NTSB further explain that the PIC held a Commercial Pilots Licence (CPL) and the SIC held an Air Transport Pilot Licence (ATPL). The former was an employee of the company and the later a contract pilot who ran a local flying school. Between 28 August and 12 October 2017 both had received AW139 type training from Leonardo’s training academies in Whippany, New Jersey and Philadelphia, Pennsylvania. They then completed recurrent training 12-16 November 2018. Instructor feedback during the training is recorded by NTSB and is worth examination for context, as are the instructor statements.
From November 29, 2017, to February 22, 2019, the pilot in command (PIC) and second in command (SIC) conducted 14 flights together in the AW139. They flew the AW139 to Big Grand Cay island 10 of the 14 flights. Flight data recorder data indicated that 10 of the flights were conducted during the day and the environment for the remaining 4 flights could not be determined. During the 14 flights, the PIC was the pilot flying (PF) and SIC was the pilot monitoring (PM).
An NTSB conducted trials at the Leonardo Helicopters/CAE simulator facility at Whippany, New Jersey on 20 November 2019. This consisted of 5 hours of simulator time and…
…was to demonstrate the functionality and pilot use of the relevant features of the Primus Epic Automatic Flight Control System (AFCS) on the AW139 helicopter flight deck. Demonstration included 10 pilot-in-the loop scenarios that focused on the pilot’s ability to utilize various flight modes in conjunction with manipulating cyclic, collective, and pedal flight controls. Scenarios also included observation of visual/aural crew alerts related to flight path management during takeoff phase of flight. Crew alert style, size, font, and location were observed alongside listening to aural crew alert tones when they were activated during test runs. Goal of the simulator study was to gather more information on pilot interaction using the AFCS/EFIS and observed visual/aural crew alerts.
Scenarios were simulated during takeoff phase of flight, night environment, and with the helicopter flying over water. Night conditions and the pilot flying the helicopter over water provided the best representation of the accident flight environment. All scenarios were recorded by video so that the simulation could be reviewed in the future.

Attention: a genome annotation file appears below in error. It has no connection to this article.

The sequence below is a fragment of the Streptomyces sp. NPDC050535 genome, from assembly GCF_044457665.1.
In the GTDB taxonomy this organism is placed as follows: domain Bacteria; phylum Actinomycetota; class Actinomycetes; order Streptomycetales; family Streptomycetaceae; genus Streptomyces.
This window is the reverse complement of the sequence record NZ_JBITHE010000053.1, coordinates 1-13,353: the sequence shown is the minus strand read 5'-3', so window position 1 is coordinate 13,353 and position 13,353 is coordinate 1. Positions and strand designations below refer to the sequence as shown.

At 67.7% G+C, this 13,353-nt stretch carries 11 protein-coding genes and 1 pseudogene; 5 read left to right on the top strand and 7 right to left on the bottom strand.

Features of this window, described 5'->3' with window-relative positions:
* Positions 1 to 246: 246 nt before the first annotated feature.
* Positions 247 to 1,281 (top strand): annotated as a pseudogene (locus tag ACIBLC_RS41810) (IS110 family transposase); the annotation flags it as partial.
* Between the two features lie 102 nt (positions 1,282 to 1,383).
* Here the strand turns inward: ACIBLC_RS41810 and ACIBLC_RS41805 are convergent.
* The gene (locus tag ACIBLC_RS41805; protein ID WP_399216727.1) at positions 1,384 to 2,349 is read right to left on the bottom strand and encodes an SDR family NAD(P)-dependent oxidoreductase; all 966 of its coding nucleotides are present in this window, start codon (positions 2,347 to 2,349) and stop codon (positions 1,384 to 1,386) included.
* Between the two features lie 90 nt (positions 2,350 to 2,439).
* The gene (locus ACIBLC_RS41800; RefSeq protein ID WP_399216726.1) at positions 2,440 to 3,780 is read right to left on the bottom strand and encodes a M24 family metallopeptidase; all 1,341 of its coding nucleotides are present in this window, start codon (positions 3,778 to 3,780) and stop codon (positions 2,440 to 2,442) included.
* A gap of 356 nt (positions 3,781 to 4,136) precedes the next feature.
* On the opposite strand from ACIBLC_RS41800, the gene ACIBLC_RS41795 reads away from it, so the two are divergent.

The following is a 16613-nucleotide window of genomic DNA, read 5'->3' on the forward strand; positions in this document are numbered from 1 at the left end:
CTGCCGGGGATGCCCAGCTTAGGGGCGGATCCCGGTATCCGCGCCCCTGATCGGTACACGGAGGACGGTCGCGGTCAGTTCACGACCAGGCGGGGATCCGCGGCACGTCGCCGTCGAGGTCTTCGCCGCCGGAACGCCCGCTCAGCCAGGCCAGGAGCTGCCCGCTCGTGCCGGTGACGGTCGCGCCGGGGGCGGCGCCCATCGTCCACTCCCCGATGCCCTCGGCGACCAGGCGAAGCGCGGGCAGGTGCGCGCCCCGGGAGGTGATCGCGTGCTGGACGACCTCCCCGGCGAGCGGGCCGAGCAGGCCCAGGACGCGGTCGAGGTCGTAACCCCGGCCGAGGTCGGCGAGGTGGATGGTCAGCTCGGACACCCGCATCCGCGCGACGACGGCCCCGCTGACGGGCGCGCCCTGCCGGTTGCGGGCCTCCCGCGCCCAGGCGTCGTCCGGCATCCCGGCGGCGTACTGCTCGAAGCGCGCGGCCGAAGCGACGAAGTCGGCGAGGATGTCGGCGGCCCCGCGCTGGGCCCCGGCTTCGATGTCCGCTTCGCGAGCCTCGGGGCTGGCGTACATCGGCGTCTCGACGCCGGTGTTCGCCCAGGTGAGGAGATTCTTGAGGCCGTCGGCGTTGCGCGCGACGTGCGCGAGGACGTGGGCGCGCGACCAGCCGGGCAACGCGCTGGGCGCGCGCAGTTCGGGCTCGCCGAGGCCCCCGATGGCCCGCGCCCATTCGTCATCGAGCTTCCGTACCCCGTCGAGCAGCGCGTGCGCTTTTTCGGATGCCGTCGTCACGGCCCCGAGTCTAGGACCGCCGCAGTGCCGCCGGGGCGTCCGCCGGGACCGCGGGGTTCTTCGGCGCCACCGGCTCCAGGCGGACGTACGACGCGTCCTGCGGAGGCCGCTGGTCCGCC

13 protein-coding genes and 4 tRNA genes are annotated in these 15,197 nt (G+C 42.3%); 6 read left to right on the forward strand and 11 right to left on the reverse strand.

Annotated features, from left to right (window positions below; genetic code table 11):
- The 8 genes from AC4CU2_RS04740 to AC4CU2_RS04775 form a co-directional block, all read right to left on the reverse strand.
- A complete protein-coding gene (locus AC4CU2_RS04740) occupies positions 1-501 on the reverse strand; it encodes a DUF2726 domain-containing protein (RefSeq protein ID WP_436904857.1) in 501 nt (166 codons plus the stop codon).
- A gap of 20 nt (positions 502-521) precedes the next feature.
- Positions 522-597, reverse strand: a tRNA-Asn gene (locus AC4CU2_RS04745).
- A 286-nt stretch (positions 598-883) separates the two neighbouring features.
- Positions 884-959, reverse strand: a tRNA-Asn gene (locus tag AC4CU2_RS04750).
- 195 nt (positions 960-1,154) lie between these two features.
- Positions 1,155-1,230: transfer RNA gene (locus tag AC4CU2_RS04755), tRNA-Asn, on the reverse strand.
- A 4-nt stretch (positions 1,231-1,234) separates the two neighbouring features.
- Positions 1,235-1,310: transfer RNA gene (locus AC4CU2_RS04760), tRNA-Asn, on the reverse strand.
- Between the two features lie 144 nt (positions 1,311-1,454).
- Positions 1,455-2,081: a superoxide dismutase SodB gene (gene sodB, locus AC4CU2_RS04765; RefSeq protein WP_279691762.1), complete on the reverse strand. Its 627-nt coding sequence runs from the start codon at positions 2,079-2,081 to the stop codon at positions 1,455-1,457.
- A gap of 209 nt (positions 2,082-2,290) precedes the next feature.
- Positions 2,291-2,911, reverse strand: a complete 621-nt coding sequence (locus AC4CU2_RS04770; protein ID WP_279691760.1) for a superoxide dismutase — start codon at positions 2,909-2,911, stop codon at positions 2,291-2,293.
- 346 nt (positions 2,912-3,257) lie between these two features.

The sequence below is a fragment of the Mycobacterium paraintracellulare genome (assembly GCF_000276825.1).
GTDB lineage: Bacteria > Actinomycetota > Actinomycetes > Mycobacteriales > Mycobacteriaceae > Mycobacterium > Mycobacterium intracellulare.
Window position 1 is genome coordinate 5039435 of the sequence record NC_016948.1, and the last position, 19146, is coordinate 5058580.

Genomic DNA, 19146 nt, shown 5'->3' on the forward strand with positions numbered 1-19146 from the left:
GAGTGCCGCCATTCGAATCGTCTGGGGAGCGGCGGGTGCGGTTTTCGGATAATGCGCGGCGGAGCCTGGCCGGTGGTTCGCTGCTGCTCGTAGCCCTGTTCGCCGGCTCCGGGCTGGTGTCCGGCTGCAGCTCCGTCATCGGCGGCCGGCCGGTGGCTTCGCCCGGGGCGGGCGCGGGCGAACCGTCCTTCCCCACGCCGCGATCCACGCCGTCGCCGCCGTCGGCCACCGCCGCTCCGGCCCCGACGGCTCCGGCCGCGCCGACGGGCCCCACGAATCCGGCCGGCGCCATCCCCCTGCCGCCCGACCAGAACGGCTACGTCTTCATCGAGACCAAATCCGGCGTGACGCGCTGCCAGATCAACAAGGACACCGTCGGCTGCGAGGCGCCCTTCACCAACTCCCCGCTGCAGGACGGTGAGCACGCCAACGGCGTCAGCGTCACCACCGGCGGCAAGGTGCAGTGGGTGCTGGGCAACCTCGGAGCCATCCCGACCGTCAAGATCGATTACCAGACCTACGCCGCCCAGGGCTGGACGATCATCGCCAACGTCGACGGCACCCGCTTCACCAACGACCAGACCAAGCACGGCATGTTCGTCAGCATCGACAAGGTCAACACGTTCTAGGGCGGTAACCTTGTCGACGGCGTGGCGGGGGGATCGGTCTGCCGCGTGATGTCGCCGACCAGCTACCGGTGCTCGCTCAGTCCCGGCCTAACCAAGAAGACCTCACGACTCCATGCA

The simulator was equipped with Phase 7 software. It appears the aircraft was still using Phase 4, although the differences were considered.
Both pilots had been going to sleep around 2200 on previous evenings. The PIC had awoken at 0800 on the morning of 3 July and the SIC at 0600. Both habitually napped in the afternoon, the SIC for longer.
Aircraft Performance Investigation
The NTSB have published an Aircraft Performance Study. This used data from the Flight Data Recorder (FDR) and Cockpit Voice Recorder (CVR). The data shows the flight departing the helipad at 01:52:20, with the data ending 68 seconds later.
At 01:52:07, collective pitch was increased and at 01:52:20 the aircraft began to climb away from the helipad.
The longitudinal cyclic was advanced and at 01:52:30, at an altitude of 53 ft, the helicopter began gaining forward speed. Initially nose up, the aircraft was pitched nose down starting at 01:52:35. The helicopter climbed to an initial maximum altitude of 190 ft at a groundspeed of 55 kts, an indicated airspeed of 68 kts, and a collective position of 72%. At 01:52:44 the aircraft, now -13° nose down, began descending. Speed increased (groundspeed to 110 kts, airspeed to 116 kts) while collective remained relatively constant near 72%. During the initial climb and descent, the helicopter was on a heading of approximately 68°.
From 01:52:50 to 01:52:56, the longitudinal cyclic was reduced and advanced twice from a minimum value of 52% to a maximum of 80% (forward cyclic) before settling near 65%. The helicopter pitch went from -10° nose down at 01:52:51 to 6.8° nose up by 01:52:53. At 01:52:54, the aircraft began to climb again and by 01:52:57 the longitudinal cyclic was decreasing from 65% towards 60%. The speed dropped slightly to near 100 kts.